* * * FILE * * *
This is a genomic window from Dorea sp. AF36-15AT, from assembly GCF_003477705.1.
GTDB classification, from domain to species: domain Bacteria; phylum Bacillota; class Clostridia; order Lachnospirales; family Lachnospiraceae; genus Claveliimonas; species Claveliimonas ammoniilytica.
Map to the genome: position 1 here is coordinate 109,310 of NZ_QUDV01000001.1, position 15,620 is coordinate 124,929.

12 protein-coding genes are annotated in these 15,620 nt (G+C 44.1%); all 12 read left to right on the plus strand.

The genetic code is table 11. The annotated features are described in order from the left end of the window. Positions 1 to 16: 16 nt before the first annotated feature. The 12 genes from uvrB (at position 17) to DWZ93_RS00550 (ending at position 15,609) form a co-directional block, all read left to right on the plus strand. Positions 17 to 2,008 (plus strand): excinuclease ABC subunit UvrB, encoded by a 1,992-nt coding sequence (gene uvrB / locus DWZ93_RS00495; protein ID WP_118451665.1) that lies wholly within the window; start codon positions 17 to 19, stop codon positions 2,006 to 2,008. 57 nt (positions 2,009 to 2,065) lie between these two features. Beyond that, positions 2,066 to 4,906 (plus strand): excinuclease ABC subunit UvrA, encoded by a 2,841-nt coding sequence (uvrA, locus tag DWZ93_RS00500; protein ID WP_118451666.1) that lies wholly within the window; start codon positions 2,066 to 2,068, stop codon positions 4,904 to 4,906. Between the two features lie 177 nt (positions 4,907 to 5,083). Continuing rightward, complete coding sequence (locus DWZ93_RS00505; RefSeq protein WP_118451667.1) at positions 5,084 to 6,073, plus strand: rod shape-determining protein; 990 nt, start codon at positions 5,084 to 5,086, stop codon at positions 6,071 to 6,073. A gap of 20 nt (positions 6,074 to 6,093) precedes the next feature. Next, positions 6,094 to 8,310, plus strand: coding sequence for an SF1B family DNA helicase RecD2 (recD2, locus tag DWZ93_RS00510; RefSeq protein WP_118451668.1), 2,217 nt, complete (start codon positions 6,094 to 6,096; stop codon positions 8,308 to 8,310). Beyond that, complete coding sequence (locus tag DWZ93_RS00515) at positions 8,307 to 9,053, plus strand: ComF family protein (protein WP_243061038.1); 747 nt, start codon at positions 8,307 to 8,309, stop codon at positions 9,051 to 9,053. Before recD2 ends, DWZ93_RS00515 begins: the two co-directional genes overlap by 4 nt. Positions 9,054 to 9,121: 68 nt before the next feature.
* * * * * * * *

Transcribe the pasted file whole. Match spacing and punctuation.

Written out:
This is a genomic window from Dorea sp. AF36-15AT, from assembly GCF_003477705.1.
GTDB classification, from domain to species: domain Bacteria; phylum Bacillota; class Clostridia; order Lachnospirales; family Lachnospiraceae; genus Claveliimonas; species Claveliimonas ammoniilytica.
Map to the genome: position 1 here is coordinate 109,310 of NZ_QUDV01000001.1, position 15,620 is coordinate 124,929.

12 protein-coding genes are annotated in these 15,620 nt (G+C 44.1%); all 12 read left to right on the plus strand.

The genetic code is table 11. The annotated features are described in order from the left end of the window. Positions 1 to 16: 16 nt before the first annotated feature. The 12 genes from uvrB (at position 17) to DWZ93_RS00550 (ending at position 15,609) form a co-directional block, all read left to right on the plus strand. Positions 17 to 2,008 (plus strand): excinuclease ABC subunit UvrB, encoded by a 1,992-nt coding sequence (gene uvrB / locus DWZ93_RS00495; protein ID WP_118451665.1) that lies wholly within the window; start codon positions 17 to 19, stop codon positions 2,006 to 2,008. 57 nt (positions 2,009 to 2,065) lie between these two features. Beyond that, positions 2,066 to 4,906 (plus strand): excinuclease ABC subunit UvrA, encoded by a 2,841-nt coding sequence (uvrA, locus tag DWZ93_RS00500; protein ID WP_118451666.1) that lies wholly within the window; start codon positions 2,066 to 2,068, stop codon positions 4,904 to 4,906. Between the two features lie 177 nt (positions 4,907 to 5,083). Continuing rightward, complete coding sequence (locus DWZ93_RS00505; RefSeq protein WP_118451667.1) at positions 5,084 to 6,073, plus strand: rod shape-determining protein; 990 nt, start codon at positions 5,084 to 5,086, stop codon at positions 6,071 to 6,073. A gap of 20 nt (positions 6,074 to 6,093) precedes the next feature. Next, positions 6,094 to 8,310, plus strand: coding sequence for an SF1B family DNA helicase RecD2 (recD2, locus tag DWZ93_RS00510; RefSeq protein WP_118451668.1), 2,217 nt, complete (start codon positions 6,094 to 6,096; stop codon positions 8,308 to 8,310). Beyond that, complete coding sequence (locus tag DWZ93_RS00515) at positions 8,307 to 9,053, plus strand: ComF family protein (protein WP_243061038.1); 747 nt, start codon at positions 8,307 to 8,309, stop codon at positions 9,051 to 9,053. Before recD2 ends, DWZ93_RS00515 begins: the two co-directional genes overlap by 4 nt. Positions 9,054 to 9,121: 68 nt before the next feature.